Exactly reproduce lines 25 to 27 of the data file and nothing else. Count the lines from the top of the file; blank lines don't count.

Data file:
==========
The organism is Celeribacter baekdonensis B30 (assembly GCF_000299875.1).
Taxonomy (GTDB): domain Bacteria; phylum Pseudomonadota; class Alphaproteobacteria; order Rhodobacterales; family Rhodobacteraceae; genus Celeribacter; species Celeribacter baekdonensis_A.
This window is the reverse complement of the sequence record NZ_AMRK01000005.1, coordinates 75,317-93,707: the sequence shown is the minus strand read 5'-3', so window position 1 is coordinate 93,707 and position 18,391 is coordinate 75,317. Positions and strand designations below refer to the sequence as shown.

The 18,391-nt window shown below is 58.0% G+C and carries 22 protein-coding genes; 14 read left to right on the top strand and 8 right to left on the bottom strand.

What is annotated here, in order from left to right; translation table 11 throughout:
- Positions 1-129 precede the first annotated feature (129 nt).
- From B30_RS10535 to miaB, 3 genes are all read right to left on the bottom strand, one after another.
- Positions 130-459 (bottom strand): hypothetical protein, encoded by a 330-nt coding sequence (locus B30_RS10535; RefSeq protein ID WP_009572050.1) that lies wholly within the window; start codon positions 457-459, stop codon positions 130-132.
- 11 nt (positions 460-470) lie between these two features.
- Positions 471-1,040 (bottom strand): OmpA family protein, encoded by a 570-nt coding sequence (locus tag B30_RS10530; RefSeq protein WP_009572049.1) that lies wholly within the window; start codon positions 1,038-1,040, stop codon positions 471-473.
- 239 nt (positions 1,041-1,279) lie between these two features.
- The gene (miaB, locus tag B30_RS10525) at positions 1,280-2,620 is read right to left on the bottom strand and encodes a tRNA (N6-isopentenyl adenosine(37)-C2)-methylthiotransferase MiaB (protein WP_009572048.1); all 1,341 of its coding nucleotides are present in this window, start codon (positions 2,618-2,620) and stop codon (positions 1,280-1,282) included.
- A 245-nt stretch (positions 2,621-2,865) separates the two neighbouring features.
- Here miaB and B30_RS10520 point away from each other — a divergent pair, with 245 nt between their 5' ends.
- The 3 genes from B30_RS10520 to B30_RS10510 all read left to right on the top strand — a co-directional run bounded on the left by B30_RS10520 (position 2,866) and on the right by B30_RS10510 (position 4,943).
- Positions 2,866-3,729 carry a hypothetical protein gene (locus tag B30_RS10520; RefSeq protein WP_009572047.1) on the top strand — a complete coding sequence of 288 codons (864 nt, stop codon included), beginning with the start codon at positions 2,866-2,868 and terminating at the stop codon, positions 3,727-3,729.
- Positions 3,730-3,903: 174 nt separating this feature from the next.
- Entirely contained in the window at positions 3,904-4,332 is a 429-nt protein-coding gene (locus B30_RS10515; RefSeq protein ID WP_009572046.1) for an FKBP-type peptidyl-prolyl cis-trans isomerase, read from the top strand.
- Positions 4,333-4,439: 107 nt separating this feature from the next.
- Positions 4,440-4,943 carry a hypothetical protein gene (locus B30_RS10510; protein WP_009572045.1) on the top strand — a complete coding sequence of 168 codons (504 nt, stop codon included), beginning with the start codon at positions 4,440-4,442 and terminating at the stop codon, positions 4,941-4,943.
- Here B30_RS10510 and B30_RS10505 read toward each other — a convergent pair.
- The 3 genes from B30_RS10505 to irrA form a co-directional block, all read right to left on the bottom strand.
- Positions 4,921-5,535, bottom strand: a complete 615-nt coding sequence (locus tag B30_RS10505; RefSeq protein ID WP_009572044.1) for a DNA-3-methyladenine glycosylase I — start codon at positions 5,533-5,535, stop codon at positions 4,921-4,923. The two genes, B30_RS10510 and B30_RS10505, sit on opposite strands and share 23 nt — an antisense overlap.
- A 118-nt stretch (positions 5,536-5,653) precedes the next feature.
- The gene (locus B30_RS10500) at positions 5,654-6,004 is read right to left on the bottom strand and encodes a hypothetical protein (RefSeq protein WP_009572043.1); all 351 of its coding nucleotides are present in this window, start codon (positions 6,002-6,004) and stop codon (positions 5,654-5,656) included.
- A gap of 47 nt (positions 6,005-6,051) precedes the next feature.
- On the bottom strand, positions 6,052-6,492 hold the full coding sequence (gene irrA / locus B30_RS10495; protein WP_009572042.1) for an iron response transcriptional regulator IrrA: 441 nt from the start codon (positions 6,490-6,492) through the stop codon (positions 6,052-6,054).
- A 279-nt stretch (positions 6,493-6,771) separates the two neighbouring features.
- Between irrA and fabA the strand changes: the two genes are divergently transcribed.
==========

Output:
- The gene (locus B30_RS10500) at positions 5,654-6,004 is read right to left on the bottom strand and encodes a hypothetical protein (RefSeq protein WP_009572043.1); all 351 of its coding nucleotides are present in this window, start codon (positions 6,002-6,004) and stop codon (positions 5,654-5,656) included.
- A gap of 47 nt (positions 6,005-6,051) precedes the next feature.
- On the bottom strand, positions 6,052-6,492 hold the full coding sequence (gene irrA / locus B30_RS10495; protein WP_009572042.1) for an iron response transcriptional regulator IrrA: 441 nt from the start codon (positions 6,490-6,492) through the stop codon (positions 6,052-6,054).